How to install modules that change the database structure and the files

26.3.3. How to install modules that change the database structure and the files

There are module that, in order to function properly, require the addition of functions in the original files of PHP-Nuke. These modules will overwrite mainfile.php, modules.php, or some other file.

Caution Beware of subsequent installations!
 

If you install a module that changes PHP-Nuke's original files, you may not be able to conduct the installation of another one that requires changes in those files too! The new module's installation script may not find the expected code to modify, since it will have been changed by the previous one.

For example, in PHP-Nuke 6.0 there were two interesting add-on modules, Indy News and Groups, that both required changes to be made in mainfile.php. In order to get them both to work, we had to do the changes in mainfile.php by hand, resulting in a file that contained a mix of modifications by both modules.

Warning Automatic upgrades may not work any more!
 

In case you had to change the original tables of PHP-Nuke (i.e. you had not just to append some new tables to the database, but to change existing ones), then you may find out the next time you want to upgrade, the automatic upgrade scripts that come with each new PHP-Nuke version (see Chapter 4) do not work any more!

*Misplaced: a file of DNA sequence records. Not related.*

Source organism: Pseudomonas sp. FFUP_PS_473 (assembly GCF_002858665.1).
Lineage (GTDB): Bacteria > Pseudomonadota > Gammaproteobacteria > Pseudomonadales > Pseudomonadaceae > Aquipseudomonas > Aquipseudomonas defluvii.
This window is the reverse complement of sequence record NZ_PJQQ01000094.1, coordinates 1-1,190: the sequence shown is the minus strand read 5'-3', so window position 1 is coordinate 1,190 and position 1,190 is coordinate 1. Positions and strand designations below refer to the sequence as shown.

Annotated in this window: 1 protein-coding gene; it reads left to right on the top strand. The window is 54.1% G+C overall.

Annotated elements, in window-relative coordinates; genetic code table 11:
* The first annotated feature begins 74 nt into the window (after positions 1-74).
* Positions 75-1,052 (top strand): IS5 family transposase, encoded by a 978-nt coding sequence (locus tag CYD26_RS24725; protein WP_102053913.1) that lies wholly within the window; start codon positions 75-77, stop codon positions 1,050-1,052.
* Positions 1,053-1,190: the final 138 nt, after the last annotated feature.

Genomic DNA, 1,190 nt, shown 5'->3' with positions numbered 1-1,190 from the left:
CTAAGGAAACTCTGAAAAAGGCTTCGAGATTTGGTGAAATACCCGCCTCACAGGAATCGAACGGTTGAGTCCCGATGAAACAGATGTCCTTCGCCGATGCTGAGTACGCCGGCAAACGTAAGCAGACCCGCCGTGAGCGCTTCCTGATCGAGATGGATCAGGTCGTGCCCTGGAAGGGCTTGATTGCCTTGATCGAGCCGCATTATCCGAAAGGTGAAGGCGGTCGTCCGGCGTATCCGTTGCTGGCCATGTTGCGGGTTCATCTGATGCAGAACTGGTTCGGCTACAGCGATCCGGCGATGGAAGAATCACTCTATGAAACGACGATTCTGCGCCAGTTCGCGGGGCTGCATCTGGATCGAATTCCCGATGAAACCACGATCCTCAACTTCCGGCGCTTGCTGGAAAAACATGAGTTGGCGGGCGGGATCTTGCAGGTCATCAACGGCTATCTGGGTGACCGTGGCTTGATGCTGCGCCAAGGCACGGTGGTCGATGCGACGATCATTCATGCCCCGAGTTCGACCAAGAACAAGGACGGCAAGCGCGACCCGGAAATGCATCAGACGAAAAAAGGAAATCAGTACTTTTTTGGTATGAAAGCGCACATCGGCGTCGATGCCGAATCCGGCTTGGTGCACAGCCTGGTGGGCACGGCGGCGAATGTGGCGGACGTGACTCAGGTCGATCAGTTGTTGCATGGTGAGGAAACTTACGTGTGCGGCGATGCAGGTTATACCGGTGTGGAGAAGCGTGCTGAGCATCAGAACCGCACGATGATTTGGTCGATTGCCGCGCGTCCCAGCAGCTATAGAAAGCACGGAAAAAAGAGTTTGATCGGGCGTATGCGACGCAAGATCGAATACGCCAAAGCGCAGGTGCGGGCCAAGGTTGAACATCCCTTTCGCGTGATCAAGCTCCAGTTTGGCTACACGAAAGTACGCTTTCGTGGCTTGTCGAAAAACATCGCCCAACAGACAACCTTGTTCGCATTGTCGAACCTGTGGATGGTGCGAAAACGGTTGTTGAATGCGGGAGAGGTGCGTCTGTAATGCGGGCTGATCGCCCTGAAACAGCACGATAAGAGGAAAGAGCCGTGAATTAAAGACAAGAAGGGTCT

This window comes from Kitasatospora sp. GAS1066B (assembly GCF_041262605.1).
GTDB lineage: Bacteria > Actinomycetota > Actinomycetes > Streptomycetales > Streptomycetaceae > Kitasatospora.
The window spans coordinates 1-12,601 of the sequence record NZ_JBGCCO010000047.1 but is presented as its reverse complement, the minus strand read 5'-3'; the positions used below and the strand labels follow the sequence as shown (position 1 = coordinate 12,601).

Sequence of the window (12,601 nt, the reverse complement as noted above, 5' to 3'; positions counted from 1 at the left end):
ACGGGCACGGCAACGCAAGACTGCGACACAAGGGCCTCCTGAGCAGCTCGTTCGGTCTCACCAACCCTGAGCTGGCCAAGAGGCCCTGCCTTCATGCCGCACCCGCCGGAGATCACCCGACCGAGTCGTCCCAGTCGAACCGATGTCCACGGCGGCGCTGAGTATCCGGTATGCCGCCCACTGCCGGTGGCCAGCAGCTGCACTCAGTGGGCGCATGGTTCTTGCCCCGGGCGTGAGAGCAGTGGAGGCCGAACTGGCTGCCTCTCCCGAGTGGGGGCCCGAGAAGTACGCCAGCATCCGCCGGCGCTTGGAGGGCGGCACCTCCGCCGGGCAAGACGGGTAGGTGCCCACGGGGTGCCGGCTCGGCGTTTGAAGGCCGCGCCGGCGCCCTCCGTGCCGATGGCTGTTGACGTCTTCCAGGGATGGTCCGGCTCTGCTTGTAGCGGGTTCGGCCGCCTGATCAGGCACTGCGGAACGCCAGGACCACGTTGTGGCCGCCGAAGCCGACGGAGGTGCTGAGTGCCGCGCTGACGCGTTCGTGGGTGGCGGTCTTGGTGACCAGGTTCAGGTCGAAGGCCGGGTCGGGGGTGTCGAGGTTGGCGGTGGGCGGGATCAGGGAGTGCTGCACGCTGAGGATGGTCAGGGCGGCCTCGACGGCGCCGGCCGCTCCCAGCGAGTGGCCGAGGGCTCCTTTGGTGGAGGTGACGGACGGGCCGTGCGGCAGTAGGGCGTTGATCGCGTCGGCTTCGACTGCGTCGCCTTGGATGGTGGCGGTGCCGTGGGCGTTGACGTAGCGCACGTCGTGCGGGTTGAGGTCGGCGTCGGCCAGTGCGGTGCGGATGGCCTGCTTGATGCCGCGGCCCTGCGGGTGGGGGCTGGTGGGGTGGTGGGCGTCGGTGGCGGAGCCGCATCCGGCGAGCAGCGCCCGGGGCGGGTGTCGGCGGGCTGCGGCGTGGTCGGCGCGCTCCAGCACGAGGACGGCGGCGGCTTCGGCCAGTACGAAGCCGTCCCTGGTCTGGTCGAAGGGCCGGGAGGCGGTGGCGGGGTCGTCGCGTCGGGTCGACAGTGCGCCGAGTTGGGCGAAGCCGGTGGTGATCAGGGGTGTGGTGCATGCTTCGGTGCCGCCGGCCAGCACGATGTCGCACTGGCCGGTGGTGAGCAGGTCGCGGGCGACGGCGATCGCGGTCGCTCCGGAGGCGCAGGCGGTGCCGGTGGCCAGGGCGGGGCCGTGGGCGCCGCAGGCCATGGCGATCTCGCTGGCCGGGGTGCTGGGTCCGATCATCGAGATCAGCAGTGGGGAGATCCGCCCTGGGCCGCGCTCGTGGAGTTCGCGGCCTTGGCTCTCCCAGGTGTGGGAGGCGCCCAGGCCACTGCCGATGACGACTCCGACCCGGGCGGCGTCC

This is because the scripts will search for the original table structure to upgrade, but will find some new one instead. In this case it is recommended to have a look at the upgrade scripts and do the changes manually, using either a graphical frontend, like phpMyAdmin (Section 3.3) or the MySQL command line (Section 3.2.4).

The same warning applies to file changes during upgrades: it is best to make the changes in the files by hand, also for those files of the new modules. Such a procedure can be very painful and time-consuming. It is recommended that you use a local test server for all these changes and that you do not upload the modified files, until you have tested them thoroughly and made all backups of the production system. (See Figure 26-2 and Section 7.1, for PHP-Nuke's own backup function, Section 3.3 for phpMyAdmin's functionality, which also includes a very good web interface to database backups and Section 27.16, for home-made scripts that automate the backup work for you).

 

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